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La Mere Bauche by Anthony Trollope
page 1 of 45 (02%)
from "Tales from All Countries"

The Pyreneean valley in which the baths of Vernet are situated is not
much known to English, or indeed to any travellers. Tourists in
search of good hotels and picturesque beauty combined, do not
generally extend their journeys to the Eastern Pyrenees. They rarely
get beyond Luchon; and in this they are right, as they thus end their
peregrinations at the most lovely spot among these mountains, and are
as a rule so deceived, imposed on, and bewildered by guides,
innkeepers, and horse-owners, at this otherwise delightful place, as
to become undesirous of further travel. Nor do invalids from distant
parts frequent Vernet. People of fashion go to the Eaux Bonnes and
to Luchon, and people who are really ill to Bareges and Cauterets.
It is at these places that one meets crowds of Parisians, and the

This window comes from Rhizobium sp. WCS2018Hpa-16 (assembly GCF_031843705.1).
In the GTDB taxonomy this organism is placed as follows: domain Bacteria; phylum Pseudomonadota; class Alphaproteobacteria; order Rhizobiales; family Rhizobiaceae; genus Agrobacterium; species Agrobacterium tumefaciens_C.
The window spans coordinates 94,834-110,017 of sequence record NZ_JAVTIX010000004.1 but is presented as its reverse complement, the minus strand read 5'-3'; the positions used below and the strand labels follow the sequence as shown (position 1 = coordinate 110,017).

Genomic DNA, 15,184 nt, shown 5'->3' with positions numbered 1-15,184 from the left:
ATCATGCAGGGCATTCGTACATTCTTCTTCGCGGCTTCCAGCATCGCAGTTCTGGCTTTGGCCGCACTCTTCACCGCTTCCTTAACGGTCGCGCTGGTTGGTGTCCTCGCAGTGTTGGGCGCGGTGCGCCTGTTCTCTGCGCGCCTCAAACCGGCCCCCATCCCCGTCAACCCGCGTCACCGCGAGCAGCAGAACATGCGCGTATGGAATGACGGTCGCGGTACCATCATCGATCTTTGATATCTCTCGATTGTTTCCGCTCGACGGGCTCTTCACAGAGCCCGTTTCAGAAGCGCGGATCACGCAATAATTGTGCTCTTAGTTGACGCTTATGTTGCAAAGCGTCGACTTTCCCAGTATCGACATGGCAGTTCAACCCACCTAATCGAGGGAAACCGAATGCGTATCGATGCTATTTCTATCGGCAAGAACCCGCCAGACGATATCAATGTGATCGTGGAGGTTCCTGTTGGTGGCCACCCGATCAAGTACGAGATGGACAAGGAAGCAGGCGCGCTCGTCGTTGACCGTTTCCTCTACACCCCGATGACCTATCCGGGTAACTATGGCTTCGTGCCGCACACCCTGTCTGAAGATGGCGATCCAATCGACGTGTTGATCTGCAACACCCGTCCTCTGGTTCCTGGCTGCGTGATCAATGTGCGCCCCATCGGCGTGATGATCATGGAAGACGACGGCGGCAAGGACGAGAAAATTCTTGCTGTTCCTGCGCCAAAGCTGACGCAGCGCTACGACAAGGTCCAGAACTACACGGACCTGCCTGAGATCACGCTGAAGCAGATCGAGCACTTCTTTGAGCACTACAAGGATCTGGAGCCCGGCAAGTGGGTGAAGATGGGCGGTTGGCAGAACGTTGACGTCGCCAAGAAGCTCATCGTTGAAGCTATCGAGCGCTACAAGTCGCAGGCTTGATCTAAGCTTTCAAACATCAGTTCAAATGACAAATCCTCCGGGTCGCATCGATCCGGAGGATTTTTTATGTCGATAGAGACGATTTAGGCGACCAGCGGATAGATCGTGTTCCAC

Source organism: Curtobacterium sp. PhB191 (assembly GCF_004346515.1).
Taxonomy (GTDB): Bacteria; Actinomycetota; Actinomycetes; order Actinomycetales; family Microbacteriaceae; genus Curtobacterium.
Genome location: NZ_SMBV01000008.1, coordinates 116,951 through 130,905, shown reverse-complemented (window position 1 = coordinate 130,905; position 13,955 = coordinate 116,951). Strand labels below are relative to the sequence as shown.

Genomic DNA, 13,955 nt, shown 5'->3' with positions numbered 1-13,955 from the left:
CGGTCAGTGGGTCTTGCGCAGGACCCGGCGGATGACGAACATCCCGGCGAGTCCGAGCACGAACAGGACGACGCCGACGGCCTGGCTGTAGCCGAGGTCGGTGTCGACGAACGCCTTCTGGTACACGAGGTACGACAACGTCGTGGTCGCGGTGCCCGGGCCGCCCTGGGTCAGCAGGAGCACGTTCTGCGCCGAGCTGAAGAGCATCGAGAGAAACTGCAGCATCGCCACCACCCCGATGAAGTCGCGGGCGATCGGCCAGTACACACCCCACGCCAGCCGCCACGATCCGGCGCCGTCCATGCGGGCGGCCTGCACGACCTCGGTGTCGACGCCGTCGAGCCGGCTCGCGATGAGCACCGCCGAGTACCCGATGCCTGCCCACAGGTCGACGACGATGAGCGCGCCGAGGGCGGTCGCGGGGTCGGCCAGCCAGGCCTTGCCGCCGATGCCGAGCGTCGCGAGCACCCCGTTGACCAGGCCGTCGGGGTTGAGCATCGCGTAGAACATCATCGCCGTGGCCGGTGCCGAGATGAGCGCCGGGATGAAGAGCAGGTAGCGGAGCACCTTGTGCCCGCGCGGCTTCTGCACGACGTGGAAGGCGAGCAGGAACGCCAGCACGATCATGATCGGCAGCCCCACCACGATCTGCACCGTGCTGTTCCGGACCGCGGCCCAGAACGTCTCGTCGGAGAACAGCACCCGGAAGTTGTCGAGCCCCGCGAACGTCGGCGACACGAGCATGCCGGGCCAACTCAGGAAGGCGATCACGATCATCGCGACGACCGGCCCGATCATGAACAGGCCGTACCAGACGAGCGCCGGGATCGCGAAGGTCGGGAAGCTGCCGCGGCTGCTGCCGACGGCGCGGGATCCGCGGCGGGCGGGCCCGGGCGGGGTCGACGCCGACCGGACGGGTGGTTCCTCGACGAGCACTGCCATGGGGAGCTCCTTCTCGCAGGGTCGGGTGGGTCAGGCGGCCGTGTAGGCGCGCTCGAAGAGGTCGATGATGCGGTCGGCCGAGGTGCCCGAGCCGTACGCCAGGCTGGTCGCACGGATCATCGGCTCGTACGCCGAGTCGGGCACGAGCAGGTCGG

daughters and wives of rich merchants from Bordeaux, with an
admixture, now by no means inconsiderable, of Englishmen and
Englishwomen. But the Eastern Pyrenees are still unfrequented. And
probably they will remain so; for though there are among them lovely
valleys--and of all such the valley of Vernet is perhaps the most
lovely--they cannot compete with the mountain scenery of other
tourists-loved regions in Europe. At the Port de Venasquez and the
Breche de Roland in the Western Pyrenees, or rather, to speak more
truly, at spots in the close vicinity of these famous mountain
entrances from France into Spain, one can make comparisons with
Switzerland, Northern Italy, the Tyrol, and Ireland, which will not
be injurious to the scenes then under view. But among the eastern
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